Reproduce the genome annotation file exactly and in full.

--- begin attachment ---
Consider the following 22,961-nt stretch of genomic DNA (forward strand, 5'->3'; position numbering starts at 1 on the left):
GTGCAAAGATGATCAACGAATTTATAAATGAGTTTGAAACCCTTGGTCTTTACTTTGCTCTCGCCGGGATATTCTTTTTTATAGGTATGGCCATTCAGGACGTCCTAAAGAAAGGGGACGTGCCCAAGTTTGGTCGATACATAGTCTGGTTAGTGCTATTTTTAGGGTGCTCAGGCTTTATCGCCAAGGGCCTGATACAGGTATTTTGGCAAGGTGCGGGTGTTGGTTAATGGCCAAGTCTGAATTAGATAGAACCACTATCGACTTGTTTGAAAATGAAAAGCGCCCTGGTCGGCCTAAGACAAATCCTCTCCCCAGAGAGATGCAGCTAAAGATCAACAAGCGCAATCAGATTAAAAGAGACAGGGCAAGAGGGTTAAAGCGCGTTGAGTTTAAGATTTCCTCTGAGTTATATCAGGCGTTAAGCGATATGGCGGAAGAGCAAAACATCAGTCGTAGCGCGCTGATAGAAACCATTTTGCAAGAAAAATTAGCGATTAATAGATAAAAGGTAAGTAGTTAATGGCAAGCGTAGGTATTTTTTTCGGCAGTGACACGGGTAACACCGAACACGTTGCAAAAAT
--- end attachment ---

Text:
Consider the following 22,961-nt stretch of genomic DNA (forward strand, 5'->3'; position numbering starts at 1 on the left):
GTGCAAAGATGATCAACGAATTTATAAATGAGTTTGAAACCCTTGGTCTTTACTTTGCTCTCGCCGGGATATTCTTTTTTATAGGTATGGCCATTCAGGACGTCCTAAAGAAAGGGGACGTGCCCAAGTTTGGTCGATACATAGTCTGGTTAGTGCTATTTTTAGGGTGCTCAGGCTTTATCGCCAAGGGCCTGATACAGGTATTTTGGCAAGGTGCGGGTGTTGGTTAATGGCCAAGTCTGAATTAGATAGAACCACTATCGACTTGTTTGAAAATGAAAAGCGCCCTGGTCGGCCTAAGACAAATCCTCTCCCCAGAGAGATGCAGCTAAAGATCAACAAGCGCAATCAGATTAAAAGAGACAGGGCAAGAGGGTTAAAGCGCGTTGAGTTTAAGATTTCCTCTGAGTTATATCAGGCGTTAAGCGATATGGCGGAAGAGCAAAACATCAGTCGTAGCGCGCTGATAGAAACCATTTTGCAAGAAAAATTAGCGATTAATAGATAAAAGGTAAGTAGTTAATGGCAAGCGTAGGTATTTTTTTCGGCAGTGACACGGGTAACACCGAACACGTTGCAAAAAT